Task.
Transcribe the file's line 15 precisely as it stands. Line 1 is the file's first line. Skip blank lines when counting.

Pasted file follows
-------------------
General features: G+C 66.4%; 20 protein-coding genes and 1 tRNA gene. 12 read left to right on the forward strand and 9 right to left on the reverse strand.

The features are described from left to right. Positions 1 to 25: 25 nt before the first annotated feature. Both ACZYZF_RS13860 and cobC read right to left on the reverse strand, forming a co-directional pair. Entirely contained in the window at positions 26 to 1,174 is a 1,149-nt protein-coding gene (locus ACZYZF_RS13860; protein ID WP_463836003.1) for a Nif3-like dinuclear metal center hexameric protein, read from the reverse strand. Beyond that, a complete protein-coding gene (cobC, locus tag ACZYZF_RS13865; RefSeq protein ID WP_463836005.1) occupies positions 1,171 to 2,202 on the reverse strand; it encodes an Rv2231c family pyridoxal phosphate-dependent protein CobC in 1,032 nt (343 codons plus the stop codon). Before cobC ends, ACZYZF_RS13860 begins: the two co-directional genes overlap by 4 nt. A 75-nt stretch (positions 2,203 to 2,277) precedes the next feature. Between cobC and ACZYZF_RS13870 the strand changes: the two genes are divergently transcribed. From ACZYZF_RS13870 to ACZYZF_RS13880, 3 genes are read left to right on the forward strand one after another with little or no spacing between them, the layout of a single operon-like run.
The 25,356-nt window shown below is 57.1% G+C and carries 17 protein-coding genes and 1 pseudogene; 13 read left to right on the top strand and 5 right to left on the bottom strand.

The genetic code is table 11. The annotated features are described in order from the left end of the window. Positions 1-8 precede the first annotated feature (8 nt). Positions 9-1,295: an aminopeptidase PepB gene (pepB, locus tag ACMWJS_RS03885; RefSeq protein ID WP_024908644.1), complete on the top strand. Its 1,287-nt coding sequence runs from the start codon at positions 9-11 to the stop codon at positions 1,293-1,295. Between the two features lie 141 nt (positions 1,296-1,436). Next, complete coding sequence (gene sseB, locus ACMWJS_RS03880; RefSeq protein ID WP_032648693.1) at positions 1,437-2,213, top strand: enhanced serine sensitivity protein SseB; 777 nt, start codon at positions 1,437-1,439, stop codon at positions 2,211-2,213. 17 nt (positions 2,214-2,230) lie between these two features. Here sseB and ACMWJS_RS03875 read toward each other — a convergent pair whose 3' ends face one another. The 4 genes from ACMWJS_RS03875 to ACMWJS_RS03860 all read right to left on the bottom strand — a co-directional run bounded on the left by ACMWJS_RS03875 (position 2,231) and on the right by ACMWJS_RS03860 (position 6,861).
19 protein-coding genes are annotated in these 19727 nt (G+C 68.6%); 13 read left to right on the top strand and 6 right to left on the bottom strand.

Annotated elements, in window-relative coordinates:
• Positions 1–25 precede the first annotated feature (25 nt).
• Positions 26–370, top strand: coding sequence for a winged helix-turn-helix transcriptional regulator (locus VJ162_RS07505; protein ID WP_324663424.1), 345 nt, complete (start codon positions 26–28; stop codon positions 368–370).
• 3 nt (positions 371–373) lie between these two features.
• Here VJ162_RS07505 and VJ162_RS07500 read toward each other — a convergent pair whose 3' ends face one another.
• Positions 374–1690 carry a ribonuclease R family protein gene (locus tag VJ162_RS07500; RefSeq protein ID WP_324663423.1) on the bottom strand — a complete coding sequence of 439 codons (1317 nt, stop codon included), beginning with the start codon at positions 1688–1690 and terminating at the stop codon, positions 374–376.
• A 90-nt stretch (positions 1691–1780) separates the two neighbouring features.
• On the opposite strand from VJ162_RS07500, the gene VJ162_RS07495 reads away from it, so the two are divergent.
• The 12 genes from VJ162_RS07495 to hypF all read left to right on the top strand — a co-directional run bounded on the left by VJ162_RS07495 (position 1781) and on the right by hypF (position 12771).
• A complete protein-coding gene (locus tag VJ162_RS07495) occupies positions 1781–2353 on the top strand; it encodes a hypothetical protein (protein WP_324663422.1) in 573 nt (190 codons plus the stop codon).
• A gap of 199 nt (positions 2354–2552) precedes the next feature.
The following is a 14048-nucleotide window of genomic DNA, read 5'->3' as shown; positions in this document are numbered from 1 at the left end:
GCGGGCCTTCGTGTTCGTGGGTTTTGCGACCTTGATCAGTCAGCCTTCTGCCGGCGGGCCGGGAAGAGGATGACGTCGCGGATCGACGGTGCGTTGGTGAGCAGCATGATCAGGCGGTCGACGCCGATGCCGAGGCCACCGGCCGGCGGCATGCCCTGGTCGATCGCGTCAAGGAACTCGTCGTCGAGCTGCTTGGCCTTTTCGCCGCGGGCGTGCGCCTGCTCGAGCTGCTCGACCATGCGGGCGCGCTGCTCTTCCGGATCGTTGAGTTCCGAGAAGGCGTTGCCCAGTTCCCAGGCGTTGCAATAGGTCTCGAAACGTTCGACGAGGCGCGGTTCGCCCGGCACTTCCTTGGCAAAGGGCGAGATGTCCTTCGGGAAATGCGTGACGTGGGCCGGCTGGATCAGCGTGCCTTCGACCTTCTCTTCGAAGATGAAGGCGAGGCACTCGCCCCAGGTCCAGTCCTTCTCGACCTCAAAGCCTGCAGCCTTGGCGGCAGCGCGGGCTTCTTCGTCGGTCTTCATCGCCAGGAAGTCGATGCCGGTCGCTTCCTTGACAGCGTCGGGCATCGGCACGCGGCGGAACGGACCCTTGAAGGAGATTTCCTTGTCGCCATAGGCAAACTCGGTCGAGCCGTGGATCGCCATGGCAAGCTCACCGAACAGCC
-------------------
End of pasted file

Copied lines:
• A complete protein-coding gene (locus tag VJ162_RS07495) occupies positions 1781–2353 on the top strand; it encodes a hypothetical protein (protein WP_324663422.1) in 573 nt (190 codons plus the stop codon).